The one I did find was so good I rode it twice. Flicking between trees, lipping off root stacks and punching the bike out of natural bombholes. Without a GPS I doubt I’ll ever find it again. But that’s fine, because it’s the trigger for branching out, for getting lost with no regrets, for reminding myself that turning pedals is what I do, not chasing targets or digging grooves in oft ridden trails.

I rode for bloody ages. Even at the height of summer, benightment became a distinct possibility. Returning home stung, bitten and more than a little sunburned, I declared all was right with the world.

And it was. It got just that little bit better toasting the sunset with a cold one.  In a week we head off to the Maritime Alps for a week of riding amazing trails. And maybe some less amazing ones. As long as we get lost at least once a day, we’ll be on the right track.

*the baseball player. Not the bear.

That’s a funny looking savings account

Ibis RipMo. About to get very dirty on its first ride !

I’m forever advocating a long campaigned truth, to the mostly disinterested offspring*, that experiences trump things.  Materialism I grandly declare is nothing more than status anxiety drowning in marketing poison. They point mutely to the ShedOfDreams(tm), and the contents within, as a take-it-to-the-bank example of saying one thing and doing something else entirely.

Yes, but that’s different. Of course it is. Bikes are not things. They are so much more than that**. Things are merely noun placeholders for stuff not important enough to have a proper name, whereas MTBs ride over that semantic boundary into something far more mystical

Yeah, whatever Al, Same shit different day. Heard it all before. Excuses repurposed as rationale. Deflection tactics loftily abstracted from the rather more dirty reality that shiny things bite hard. The money invested*** in that bike should be sat in our savings account. For things both known and unknown. Because that’s what sensible people do – and that person in our family is Carol.

She’s suffered my twisted logic for more than twenty years. She’ll listen politely when I talk of bank accounts offering more than fiscal security. Memories and adventures I flappy-hand in a parody of a real justification. My supposition that I’m saving those instead is met with an expression I’ve come to associate with “Whatever. We can pay the bills, no one is going to have to eat the wrapping of your latest nonsense. Get on with it”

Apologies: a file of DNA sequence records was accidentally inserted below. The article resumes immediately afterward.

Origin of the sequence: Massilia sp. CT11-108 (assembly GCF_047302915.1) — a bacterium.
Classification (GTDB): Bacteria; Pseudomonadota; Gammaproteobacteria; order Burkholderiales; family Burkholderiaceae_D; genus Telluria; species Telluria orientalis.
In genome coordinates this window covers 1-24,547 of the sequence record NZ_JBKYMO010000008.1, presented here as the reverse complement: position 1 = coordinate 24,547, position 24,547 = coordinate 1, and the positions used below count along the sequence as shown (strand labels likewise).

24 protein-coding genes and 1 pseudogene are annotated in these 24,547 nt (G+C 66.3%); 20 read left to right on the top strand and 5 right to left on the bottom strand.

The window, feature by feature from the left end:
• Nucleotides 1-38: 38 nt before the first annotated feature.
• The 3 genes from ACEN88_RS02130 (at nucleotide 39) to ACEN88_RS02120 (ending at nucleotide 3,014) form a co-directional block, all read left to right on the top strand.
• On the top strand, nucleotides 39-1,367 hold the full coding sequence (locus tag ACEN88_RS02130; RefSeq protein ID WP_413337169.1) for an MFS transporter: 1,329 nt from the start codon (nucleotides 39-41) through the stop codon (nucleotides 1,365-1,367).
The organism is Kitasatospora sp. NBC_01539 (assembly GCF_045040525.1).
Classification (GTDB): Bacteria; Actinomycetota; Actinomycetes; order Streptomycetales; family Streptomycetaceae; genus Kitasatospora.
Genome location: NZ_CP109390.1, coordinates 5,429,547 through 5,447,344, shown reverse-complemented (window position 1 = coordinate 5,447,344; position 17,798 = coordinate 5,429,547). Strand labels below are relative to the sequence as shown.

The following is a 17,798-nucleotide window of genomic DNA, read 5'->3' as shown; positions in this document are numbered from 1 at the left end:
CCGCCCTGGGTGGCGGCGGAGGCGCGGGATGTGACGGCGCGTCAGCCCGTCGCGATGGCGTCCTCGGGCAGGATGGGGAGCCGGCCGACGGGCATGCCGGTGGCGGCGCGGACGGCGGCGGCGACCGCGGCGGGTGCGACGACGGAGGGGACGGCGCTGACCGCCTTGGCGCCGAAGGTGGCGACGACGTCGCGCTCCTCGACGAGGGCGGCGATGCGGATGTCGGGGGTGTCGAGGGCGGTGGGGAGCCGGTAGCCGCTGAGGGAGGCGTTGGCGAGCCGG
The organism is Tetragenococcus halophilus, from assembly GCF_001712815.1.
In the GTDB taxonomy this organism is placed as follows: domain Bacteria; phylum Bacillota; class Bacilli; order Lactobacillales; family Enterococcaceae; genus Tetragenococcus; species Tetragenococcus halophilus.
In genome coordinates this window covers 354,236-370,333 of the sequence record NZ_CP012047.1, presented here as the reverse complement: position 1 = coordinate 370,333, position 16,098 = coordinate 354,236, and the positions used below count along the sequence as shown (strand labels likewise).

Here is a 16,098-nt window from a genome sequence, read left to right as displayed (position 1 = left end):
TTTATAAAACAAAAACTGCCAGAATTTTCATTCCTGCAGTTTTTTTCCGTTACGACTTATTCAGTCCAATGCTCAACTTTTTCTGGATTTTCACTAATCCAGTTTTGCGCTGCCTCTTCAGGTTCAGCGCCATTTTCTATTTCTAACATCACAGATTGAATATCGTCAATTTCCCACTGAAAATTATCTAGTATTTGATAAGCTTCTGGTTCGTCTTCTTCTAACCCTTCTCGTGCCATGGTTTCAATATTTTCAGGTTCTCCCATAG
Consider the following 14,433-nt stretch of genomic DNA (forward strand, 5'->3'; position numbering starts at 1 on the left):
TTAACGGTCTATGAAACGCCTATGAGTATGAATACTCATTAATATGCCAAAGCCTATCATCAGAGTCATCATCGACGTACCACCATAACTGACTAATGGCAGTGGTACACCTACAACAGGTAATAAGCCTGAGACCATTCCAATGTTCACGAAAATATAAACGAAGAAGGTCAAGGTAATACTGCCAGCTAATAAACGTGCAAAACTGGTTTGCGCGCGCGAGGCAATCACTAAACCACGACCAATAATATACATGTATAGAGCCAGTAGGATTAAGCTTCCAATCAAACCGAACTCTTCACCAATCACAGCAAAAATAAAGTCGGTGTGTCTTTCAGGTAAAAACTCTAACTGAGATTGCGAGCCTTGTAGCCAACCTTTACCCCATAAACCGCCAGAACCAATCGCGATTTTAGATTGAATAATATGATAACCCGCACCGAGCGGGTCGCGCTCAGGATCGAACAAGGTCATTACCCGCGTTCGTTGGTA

I got on with it. In a roundabout way mostly not going through corners with any kind of velocity on a bike I was pre-disposed to love. Didn’t happen. Instead, in what can only be considered a last-hurrah to any kind of fading talent, I bought a bike proudly associated with the Enduro zeitgeist. 160mm forks matched with 145mm out the back, the combination of which was mostly Internet captured by blokes lobbing it off stuff that make me go a bit squishy inside.

Still it has a sibling in the ShedOfDreams(tm) which is officially ‘the best bike I’ve ever owned’ which considering my extensive pantheon of the next big thing is quite an accolade. It’s so achingly on trend I may need to order some beard oil and a wood-burning stove. Still all the standards and all the latest angles have created something that – let’s be honest here – isn’t much of a looker. Like the worlds most expensive carbon gatepost.

Matt built it of course. I turned up with a box full of parts, a crate of beer and a curated collection of mildly amusing asides. Before it was properly finished I ragged it round the local car park giggling in a way that’s a venn intersection of hope and desire, before handing it over to Matt. Who turned up 10 minutes later extolling its virtues at handling multiple step sets. I’m never lending him anything again!

I rode the same steps this morning. In the rain. But rain doesn’t adequately describe the apocalyptic thunder and lightening rolling through the county. At times it was merely extremely moist, the rest of the time I wondered idly if anyone had ever drowned on a bicycle.

No matter, the trails held up pretty well other than the sniper roots – polished, slick and waiting. I’m not a fan of conditions like this. It feeds my inner screamer. ‘Arrrrghhhh going to slide, Eeeeeeek going to crash going to hit that tree’. but today I was located in Nirvana, Newbikesville and all was good.

More than good. First descent after a climb, under stair-rods of warm rain, I exited a jump with unusual calm and pushed my apparently perfect new bike into the first corner. Where it slid sideways on raked out roots aiming off to a trunk in a ‘do not collect £200, go straight to A&E’ kind of way.

Here’s what normally happens next. I grab a shitload of front brake, stand the bike up, plough into said trunk or its leafy environs and exit out the front or back with all the grace of a Wild West extra shot from his horse. Today tho I distinctly remember thinking ‘that slide’s absolutely fine, we’ll go with that’.

I never say that. It was as if I’d been adopted by a better rider. Who – while I was still agog with not actually crashing – flicked the bike back into line and suggested a little more velocity might be quite entertaining. Whoever he is, he’s onto something as we mined the adrenaline twinned motherlode of ‘amazing grip’ and ‘no grip whatsoever’.

My new mate riding shotgun made himself comfortable for the long haul as we laughed in the face of off-camber roots, waved V signs at flat corners holding a scum of muddy water, and barely recognised the potential full sub-soil body implant of a notorious gap jump.